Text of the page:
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CTP is Faster

Mar 1, 1997 12:00 AM


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"This is a major step for a company our size to take," asserts Mike Lafferty, president of Thomas Graphics. "But in our business it's all about getting the plates to the press as quickly as you can, so it was really a no-brainer. Last Thursday, on our six-color press, our press operator hung and ran 44 plates in one shift. Some people might say, 'Yeah, that's bull,' but I'm telling you the truth. It's incredible."

Mike and co-owner Dave Thomas almost bought an imagesetter instead of a computer-to-plate system--here's the story . . .

In early 1996, we went to a print show in Miami. We thought buying another imagesetter would reduce our prepress bottleneck. We explained this to our Pitman rep, and he said, "Wait a minute. Why buy another imagesetter? Let's look at the next step."

We looked at a number of the CTP manufacturers and, for the half-size market, the PEARLsetter from Presstek was a perfect fit. We looked at the other systems, but those guys have designed systems for large installations, not small users like us.

Time and speed really were what led us to go with thermal plates. People are amazed when we show them how our platesetter works. They are used to traditional methods--put the plate in a vacuum frame, put film on top of that, close the frame and burn the plate. And to develop those plates, you need all kinds of accessories.

With the PEARLsetter, though, the plate mounts on a cylinder, similar to that of a press. A laser burns the plate and when the plate comes off of the platesetter, you rub it out and you're done. There's no processing or gumming steps. We have three Komori presses--a six-color and two two-color presses--that are all the same size and all take the same plate.

We're a Mac-based operation in prepress--we have five Mac workstations, an ICG color drum scanner and a black-and-white flat-bed scanner. Also, we have a PC hooked into our network because we do get a lot of customer disks that are PC-based.

Everything needs to be imposed electronically before it can go to plate. If a job needs to be trapped, it goes into our Trapwise workstation. If it doesn't, it goes directly to either a laser printer for black-and-white proofs or to our Hewlett-Packard plotter. The plotter shows the whole side of a plate. Because all of the "stripping" is computerized, we use the plotter to check that all marks are correct and that we've got the right gripper and plate bend.

The plotter's output doesn't show perfect color, but it does show what's going to be red or blue or whatever. The plotter is driven by a RIP from the platesetter--we can double check the work before we actually make a plate, which is a big benefit.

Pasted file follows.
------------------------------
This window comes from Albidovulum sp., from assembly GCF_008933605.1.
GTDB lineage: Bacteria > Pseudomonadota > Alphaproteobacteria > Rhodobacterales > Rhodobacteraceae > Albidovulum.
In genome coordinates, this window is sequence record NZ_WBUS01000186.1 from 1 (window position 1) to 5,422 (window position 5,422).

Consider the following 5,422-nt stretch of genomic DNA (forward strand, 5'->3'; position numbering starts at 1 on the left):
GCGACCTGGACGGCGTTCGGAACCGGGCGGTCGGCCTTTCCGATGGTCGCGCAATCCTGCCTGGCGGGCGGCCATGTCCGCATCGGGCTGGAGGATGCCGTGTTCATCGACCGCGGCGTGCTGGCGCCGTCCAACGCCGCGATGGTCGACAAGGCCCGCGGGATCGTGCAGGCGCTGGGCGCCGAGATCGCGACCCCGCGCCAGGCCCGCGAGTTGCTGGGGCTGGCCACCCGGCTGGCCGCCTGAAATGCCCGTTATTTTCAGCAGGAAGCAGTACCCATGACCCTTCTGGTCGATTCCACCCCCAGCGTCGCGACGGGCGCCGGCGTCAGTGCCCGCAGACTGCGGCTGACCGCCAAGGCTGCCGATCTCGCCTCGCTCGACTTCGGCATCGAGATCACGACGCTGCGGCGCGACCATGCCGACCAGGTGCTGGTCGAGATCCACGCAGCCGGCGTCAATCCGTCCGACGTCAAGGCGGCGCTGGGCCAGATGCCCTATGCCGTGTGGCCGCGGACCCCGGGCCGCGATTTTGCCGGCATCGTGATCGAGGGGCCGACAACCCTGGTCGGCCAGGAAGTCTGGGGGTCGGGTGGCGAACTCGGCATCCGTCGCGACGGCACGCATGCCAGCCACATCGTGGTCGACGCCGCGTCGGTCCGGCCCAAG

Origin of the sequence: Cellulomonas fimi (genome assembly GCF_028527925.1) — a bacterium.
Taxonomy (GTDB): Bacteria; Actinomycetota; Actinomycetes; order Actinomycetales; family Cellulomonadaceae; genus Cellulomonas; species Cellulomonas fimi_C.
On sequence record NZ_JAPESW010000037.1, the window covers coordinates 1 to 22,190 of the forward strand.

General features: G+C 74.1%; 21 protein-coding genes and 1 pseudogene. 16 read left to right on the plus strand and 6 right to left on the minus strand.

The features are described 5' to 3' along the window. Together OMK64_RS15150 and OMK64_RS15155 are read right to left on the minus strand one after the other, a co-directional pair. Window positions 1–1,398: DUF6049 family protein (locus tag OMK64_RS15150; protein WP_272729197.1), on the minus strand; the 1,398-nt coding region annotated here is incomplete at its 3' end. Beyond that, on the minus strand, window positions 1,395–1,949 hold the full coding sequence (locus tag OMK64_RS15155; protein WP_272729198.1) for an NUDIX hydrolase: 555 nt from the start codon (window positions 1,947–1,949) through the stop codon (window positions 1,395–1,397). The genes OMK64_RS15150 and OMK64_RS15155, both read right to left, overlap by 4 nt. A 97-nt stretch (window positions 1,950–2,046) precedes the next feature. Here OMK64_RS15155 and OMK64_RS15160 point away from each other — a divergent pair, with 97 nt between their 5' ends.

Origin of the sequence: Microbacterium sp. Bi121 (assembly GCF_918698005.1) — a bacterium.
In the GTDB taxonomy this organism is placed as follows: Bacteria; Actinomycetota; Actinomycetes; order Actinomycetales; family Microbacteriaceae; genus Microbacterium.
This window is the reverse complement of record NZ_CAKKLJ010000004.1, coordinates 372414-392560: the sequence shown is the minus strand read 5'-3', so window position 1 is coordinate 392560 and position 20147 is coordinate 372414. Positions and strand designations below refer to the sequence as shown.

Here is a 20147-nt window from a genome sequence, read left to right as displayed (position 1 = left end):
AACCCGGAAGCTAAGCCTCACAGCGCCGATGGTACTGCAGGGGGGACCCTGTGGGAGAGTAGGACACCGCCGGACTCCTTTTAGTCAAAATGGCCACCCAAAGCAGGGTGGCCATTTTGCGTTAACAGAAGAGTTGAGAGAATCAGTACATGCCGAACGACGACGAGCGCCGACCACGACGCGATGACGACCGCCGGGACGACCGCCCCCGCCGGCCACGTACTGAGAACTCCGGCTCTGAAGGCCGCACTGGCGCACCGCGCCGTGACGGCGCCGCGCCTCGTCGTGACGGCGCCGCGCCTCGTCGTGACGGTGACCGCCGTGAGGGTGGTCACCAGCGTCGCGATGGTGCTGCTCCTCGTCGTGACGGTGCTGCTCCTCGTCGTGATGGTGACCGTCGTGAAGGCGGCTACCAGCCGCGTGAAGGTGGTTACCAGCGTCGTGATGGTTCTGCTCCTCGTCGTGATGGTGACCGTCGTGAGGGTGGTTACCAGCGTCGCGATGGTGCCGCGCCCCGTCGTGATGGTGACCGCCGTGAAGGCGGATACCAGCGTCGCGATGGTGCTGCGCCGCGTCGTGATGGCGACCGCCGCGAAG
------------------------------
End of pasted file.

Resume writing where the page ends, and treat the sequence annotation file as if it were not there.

We also use a Rainbow proofer, and as we learn, we teach our customers as well as our salespeople how to use digital proofs. We have some customers who are very particular and we have some who don't care. But our goal is to help all of our customers understand that digital proofing is the wave of the future.

CTP is faster. Making plates conventionally normally takes four hours to run film, strip the job and make the plate. CTP, once the proof has been approved, takes eight minutes to produce a plate. And when you mount the plates on the press, boom, they're in register. It all comes down to time, time, time. That's the bottom line.

Sure, we've got some things we're trying to iron out, but for the most part it's gone smoothly. I'll tell you something--we installed this system the second week of December and within a couple days, we were making plates. That's pretty amazing.

We've been working in the Mac system for three years and I think that helped. You have to be ready from the computer end--there's a big learning curve. The problems you see with CTP really are traditional software problems in the front end. We already had CTP prepress in place--a lot of companies our size don't.

We've been pretty aggressive in this area--putting in a CTP system was a bold move for a company our size. But six months from now, we'll really be kicking butt on this thing.

* Locaton: Dayton, OH * Founded: 1975 by Dave and Dan Thomas; bought out by Dave Thomas and Mike Lafferty in 1981 * Description: A 20,000-sq.-ft. commercial sheet-fed printing company specializing in four-color process short runs and solid coverage jobs * Size: 38 employees, $4.5 million in sales * CTP User Since: December 1996 * CTP Highlights: Presstek PEARLsetter and plates